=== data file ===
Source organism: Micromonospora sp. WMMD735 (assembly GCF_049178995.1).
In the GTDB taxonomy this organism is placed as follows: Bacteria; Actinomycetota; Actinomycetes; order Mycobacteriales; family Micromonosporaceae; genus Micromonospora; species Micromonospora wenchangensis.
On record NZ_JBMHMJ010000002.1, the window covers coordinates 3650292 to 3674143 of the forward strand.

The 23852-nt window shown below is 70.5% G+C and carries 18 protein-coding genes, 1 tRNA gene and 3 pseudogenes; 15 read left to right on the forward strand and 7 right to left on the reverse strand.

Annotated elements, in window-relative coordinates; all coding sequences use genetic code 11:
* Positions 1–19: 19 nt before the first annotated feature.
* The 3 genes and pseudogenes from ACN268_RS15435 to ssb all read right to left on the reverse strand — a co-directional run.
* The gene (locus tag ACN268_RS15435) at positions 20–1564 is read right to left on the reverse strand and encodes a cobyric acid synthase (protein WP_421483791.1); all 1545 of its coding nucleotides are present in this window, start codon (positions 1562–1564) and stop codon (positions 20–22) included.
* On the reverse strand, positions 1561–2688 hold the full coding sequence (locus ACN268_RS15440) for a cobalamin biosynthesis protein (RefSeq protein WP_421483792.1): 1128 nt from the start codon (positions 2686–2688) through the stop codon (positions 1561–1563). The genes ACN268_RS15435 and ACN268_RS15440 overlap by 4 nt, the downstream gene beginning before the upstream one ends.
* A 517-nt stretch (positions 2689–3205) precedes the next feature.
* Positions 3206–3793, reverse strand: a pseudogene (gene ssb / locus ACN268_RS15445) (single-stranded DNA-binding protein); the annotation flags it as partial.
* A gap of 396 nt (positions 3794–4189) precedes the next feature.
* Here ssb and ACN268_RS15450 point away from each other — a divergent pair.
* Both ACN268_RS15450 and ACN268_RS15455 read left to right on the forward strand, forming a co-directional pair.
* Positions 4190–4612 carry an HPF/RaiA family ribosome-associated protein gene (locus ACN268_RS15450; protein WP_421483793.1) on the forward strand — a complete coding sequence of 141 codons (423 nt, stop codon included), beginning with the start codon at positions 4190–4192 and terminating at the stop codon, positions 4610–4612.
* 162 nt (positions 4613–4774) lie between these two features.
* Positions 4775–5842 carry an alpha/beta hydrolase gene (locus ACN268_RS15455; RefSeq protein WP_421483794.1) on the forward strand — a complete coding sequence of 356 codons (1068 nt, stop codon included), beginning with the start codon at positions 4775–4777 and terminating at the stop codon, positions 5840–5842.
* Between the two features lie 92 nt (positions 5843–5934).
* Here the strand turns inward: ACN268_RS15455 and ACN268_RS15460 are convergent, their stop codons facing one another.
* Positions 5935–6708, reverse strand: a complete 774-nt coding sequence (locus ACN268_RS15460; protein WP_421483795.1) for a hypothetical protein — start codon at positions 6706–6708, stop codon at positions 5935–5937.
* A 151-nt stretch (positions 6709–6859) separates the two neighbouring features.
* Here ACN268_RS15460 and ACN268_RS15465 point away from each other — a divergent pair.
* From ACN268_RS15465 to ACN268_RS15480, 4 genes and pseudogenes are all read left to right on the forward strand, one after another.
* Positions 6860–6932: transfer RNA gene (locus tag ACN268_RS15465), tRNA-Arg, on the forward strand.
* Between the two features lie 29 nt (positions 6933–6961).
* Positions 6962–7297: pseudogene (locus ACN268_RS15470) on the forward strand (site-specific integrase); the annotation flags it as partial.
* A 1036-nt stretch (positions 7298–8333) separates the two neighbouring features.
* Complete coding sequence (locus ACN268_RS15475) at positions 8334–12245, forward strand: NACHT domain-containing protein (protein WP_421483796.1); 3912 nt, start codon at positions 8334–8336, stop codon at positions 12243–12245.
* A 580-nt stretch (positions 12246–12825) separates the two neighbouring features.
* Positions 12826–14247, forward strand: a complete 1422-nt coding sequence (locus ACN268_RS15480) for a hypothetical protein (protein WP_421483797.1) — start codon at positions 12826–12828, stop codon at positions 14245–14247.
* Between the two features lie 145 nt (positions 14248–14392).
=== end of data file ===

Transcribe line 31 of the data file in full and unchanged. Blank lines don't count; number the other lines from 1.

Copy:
* Between the two features lie 145 nt (positions 14248–14392).